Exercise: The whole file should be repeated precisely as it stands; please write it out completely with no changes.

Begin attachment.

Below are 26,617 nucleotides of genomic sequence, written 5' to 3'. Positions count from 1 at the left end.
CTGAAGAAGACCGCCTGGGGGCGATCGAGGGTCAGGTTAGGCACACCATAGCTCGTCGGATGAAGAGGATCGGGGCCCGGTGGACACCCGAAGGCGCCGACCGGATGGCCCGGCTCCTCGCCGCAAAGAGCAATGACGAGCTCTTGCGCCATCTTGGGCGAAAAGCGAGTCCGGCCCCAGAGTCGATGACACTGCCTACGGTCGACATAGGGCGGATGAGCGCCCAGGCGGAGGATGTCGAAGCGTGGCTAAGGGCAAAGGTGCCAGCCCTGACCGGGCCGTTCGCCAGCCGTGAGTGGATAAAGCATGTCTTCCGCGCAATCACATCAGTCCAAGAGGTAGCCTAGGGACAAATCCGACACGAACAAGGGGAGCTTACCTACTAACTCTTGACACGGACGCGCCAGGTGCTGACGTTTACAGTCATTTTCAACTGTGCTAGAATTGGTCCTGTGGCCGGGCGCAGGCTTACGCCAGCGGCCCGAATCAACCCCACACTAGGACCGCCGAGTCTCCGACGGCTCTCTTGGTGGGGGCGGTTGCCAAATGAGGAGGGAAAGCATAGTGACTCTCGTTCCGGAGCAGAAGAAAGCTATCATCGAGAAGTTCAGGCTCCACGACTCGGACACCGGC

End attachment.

Below are 26,617 nucleotides of genomic sequence, written 5' to 3'. Positions count from 1 at the left end.
CTGAAGAAGACCGCCTGGGGGCGATCGAGGGTCAGGTTAGGCACACCATAGCTCGTCGGATGAAGAGGATCGGGGCCCGGTGGACACCCGAAGGCGCCGACCGGATGGCCCGGCTCCTCGCCGCAAAGAGCAATGACGAGCTCTTGCGCCATCTTGGGCGAAAAGCGAGTCCGGCCCCAGAGTCGATGACACTGCCTACGGTCGACATAGGGCGGATGAGCGCCCAGGCGGAGGATGTCGAAGCGTGGCTAAGGGCAAAGGTGCCAGCCCTGACCGGGCCGTTCGCCAGCCGTGAGTGGATAAAGCATGTCTTCCGCGCAATCACATCAGTCCAAGAGGTAGCCTAGGGACAAATCCGACACGAACAAGGGGAGCTTACCTACTAACTCTTGACACGGACGCGCCAGGTGCTGACGTTTACAGTCATTTTCAACTGTGCTAGAATTGGTCCTGTGGCCGGGCGCAGGCTTACGCCAGCGGCCCGAATCAACCCCACACTAGGACCGCCGAGTCTCCGACGGCTCTCTTGGTGGGGGCGGTTGCCAAATGAGGAGGGAAAGCATAGTGACTCTCGTTCCGGAGCAGAAGAAAGCTATCATCGAGAAGTTCAGGCTCCACGACTCGGACACCGGC